Bob Dylan at National Portrait Gallery

Contemporary and Old Art Reviews

Bob Dylan at National Portrait Gallery

Postby jasperjoffe » Thu Sep 12, 2013 7:36 pm

Dylan is not a Renaissance man. .is there a term for this. . A medieval man perhaps. . He's good at music and these portraits are celebrity used to sell mawkish cack.
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Re: Bob Dylan at National portrait gallery

Postby CAP » Fri Sep 13, 2013 6:47 am

I call it Star Art - celebs trade on their reps to indulge themselves with a sideline. Actors, musicians, writers, photographers - they all find painting terribly therapeutic. Captain Beefheart/Don Van Vliet ended up a painter when disease robbed his limbs of sufficient control to continue as a musican. He was okay, in a Pencky kind of way. :|

Didn't Sly Stallone show at Basel Miami once? :lol:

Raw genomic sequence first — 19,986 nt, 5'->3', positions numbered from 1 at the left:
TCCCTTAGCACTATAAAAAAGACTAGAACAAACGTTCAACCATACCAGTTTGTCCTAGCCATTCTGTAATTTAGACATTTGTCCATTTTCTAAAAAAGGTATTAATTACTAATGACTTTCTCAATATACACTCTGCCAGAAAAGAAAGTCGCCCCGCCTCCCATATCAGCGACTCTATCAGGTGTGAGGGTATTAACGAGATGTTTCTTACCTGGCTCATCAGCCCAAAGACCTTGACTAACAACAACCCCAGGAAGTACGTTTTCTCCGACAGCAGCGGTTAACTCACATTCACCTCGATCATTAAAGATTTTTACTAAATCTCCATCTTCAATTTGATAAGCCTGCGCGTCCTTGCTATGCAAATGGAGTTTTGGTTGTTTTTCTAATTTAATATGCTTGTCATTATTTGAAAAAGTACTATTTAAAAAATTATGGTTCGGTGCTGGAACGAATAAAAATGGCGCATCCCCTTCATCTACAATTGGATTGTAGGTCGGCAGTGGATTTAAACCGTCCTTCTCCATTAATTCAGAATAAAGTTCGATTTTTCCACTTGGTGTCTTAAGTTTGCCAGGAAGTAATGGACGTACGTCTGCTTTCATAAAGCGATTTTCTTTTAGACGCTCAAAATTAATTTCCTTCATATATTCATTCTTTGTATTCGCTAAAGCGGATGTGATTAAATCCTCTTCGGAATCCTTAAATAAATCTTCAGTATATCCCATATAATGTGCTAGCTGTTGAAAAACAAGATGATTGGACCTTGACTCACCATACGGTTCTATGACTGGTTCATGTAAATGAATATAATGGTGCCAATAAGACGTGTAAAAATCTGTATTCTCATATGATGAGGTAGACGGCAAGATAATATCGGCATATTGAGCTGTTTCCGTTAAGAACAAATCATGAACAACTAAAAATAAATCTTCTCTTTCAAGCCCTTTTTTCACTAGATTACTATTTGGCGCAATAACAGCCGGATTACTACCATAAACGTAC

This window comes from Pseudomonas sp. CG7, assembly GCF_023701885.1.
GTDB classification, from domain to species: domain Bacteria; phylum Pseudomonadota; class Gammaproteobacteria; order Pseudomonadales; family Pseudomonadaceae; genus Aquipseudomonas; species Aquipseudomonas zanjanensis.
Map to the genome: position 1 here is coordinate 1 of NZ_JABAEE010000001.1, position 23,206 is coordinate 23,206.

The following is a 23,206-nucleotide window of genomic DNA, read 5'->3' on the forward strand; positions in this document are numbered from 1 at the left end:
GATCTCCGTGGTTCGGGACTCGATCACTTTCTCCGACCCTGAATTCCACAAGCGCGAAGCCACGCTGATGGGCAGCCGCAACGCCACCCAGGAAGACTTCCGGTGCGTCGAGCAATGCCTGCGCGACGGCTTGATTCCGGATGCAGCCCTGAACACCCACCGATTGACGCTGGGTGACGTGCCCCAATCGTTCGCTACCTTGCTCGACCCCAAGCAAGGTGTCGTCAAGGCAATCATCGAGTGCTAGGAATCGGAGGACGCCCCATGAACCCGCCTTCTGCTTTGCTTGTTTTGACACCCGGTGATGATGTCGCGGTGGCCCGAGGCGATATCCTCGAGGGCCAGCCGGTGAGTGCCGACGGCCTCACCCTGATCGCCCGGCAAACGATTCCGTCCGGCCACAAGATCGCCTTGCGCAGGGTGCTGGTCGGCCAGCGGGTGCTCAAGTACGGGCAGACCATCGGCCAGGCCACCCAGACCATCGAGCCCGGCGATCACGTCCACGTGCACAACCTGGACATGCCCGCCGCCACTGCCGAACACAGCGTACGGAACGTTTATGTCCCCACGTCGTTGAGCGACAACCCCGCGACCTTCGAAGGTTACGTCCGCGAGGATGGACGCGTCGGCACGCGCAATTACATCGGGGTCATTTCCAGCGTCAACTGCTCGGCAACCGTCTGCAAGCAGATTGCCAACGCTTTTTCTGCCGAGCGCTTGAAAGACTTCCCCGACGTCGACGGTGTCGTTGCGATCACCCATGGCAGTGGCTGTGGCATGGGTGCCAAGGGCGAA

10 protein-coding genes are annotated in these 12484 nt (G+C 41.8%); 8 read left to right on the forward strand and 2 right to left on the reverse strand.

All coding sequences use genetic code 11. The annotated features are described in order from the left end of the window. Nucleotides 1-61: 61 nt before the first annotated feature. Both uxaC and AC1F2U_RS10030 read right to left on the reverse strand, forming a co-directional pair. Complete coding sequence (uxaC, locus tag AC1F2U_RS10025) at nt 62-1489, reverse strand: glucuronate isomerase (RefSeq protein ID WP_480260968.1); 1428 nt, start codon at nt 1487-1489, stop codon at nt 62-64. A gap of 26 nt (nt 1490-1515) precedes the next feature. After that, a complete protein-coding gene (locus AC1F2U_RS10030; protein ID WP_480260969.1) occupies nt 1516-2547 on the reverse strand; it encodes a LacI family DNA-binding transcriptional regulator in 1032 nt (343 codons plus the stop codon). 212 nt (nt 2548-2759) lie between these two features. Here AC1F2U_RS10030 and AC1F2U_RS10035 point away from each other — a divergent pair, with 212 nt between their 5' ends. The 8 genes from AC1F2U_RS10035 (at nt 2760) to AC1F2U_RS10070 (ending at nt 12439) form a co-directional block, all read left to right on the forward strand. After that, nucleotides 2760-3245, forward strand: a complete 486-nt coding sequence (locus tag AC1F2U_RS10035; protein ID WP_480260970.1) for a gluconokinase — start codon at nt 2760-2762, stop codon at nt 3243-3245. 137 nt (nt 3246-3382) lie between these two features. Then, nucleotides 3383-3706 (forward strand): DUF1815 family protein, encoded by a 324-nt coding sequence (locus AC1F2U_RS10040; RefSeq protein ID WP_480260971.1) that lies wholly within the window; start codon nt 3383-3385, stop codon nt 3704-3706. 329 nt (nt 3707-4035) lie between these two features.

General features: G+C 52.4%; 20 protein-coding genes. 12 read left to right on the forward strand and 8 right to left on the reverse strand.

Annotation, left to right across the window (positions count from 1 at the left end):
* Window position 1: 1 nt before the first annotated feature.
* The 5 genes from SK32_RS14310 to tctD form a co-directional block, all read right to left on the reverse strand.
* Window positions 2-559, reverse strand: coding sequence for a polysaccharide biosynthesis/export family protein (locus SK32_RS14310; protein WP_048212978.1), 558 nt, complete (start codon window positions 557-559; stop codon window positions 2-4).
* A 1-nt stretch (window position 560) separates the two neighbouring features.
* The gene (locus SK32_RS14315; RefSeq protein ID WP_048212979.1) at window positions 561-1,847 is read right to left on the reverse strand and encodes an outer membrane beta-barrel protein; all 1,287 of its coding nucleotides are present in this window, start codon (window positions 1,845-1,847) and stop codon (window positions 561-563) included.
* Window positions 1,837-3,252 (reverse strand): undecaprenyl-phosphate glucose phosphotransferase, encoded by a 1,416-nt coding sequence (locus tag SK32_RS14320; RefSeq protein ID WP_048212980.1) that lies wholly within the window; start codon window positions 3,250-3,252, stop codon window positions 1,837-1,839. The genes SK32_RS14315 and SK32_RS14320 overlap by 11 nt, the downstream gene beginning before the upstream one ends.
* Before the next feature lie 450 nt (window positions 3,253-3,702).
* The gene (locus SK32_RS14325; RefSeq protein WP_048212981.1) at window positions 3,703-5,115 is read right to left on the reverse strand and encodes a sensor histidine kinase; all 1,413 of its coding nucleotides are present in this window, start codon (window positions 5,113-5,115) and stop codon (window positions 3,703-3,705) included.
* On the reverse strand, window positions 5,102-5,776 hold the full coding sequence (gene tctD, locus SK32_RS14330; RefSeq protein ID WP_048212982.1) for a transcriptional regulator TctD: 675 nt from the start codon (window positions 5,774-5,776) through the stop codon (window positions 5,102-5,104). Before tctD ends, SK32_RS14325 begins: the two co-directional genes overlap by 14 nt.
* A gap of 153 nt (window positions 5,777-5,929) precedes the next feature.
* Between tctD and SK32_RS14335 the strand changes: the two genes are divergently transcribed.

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Re: Bob Dylan at National portrait gallery

Postby MyFistIsMyBond » Sun Mar 02, 2014 2:40 pm

http://www.counterpunch.org/2014/02/14/ ... bob-dylan/

The most encompassing of these concentric circles of lies was the nonsense Dylan spouted about how you can’t import true American cool or legacy or the heart and soul of American workers. Chrysler is owned by Fiat, not even Italian in any legal sense but soon to be incorporated in The Netherlands. That this transnational corporation was revivifying the Motor City was sadly laughable. Detroit has lost two-thirds of its population and even the street lights are being turned off in the most forsaken districts of the city. Dylan’s chords strummed on hypnotically, lulling reason to sleep amidst the blitz of banality.


and

for the right price humble beginnings can always be forgotten
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Re: Bob Dylan at National portrait gallery